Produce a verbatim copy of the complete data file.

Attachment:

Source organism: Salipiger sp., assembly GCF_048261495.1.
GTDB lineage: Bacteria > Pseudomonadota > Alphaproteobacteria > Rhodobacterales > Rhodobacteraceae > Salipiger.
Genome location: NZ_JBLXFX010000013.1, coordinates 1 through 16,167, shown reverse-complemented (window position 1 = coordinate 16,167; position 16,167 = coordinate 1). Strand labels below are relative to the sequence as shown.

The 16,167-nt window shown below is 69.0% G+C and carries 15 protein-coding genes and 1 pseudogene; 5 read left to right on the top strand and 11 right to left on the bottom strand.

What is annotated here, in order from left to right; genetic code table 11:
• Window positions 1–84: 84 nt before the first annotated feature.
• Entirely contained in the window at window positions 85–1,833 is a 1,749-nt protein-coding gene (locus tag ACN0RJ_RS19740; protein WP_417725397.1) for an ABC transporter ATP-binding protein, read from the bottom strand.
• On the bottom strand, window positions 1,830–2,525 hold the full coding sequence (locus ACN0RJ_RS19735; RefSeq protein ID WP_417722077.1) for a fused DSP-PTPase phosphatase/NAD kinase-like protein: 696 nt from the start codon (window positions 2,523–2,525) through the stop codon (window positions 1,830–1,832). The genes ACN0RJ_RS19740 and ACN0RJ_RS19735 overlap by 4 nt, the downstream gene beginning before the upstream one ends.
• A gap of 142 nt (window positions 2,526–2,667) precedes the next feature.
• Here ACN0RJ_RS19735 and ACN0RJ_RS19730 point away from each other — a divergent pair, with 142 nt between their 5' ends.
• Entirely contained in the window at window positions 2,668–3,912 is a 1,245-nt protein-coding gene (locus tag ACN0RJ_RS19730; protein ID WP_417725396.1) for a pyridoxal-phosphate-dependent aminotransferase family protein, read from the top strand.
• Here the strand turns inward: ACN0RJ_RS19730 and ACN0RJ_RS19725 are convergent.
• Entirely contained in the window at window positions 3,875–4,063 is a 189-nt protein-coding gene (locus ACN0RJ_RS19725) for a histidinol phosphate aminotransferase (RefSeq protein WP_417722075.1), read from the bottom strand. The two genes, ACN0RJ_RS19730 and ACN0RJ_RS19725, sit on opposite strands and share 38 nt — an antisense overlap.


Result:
Source organism: Salipiger sp., assembly GCF_048261495.1.
GTDB lineage: Bacteria > Pseudomonadota > Alphaproteobacteria > Rhodobacterales > Rhodobacteraceae > Salipiger.
Genome location: NZ_JBLXFX010000013.1, coordinates 1 through 16,167, shown reverse-complemented (window position 1 = coordinate 16,167; position 16,167 = coordinate 1). Strand labels below are relative to the sequence as shown.

The 16,167-nt window shown below is 69.0% G+C and carries 15 protein-coding genes and 1 pseudogene; 5 read left to right on the top strand and 11 right to left on the bottom strand.

What is annotated here, in order from left to right; genetic code table 11:
• Window positions 1–84: 84 nt before the first annotated feature.
• Entirely contained in the window at window positions 85–1,833 is a 1,749-nt protein-coding gene (locus tag ACN0RJ_RS19740; protein WP_417725397.1) for an ABC transporter ATP-binding protein, read from the bottom strand.
• On the bottom strand, window positions 1,830–2,525 hold the full coding sequence (locus ACN0RJ_RS19735; RefSeq protein ID WP_417722077.1) for a fused DSP-PTPase phosphatase/NAD kinase-like protein: 696 nt from the start codon (window positions 2,523–2,525) through the stop codon (window positions 1,830–1,832). The genes ACN0RJ_RS19740 and ACN0RJ_RS19735 overlap by 4 nt, the downstream gene beginning before the upstream one ends.
• A gap of 142 nt (window positions 2,526–2,667) precedes the next feature.
• Here ACN0RJ_RS19735 and ACN0RJ_RS19730 point away from each other — a divergent pair, with 142 nt between their 5' ends.
• Entirely contained in the window at window positions 2,668–3,912 is a 1,245-nt protein-coding gene (locus tag ACN0RJ_RS19730; protein ID WP_417725396.1) for a pyridoxal-phosphate-dependent aminotransferase family protein, read from the top strand.
• Here the strand turns inward: ACN0RJ_RS19730 and ACN0RJ_RS19725 are convergent.
• Entirely contained in the window at window positions 3,875–4,063 is a 189-nt protein-coding gene (locus ACN0RJ_RS19725) for a histidinol phosphate aminotransferase (RefSeq protein WP_417722075.1), read from the bottom strand. The two genes, ACN0RJ_RS19730 and ACN0RJ_RS19725, sit on opposite strands and share 38 nt — an antisense overlap.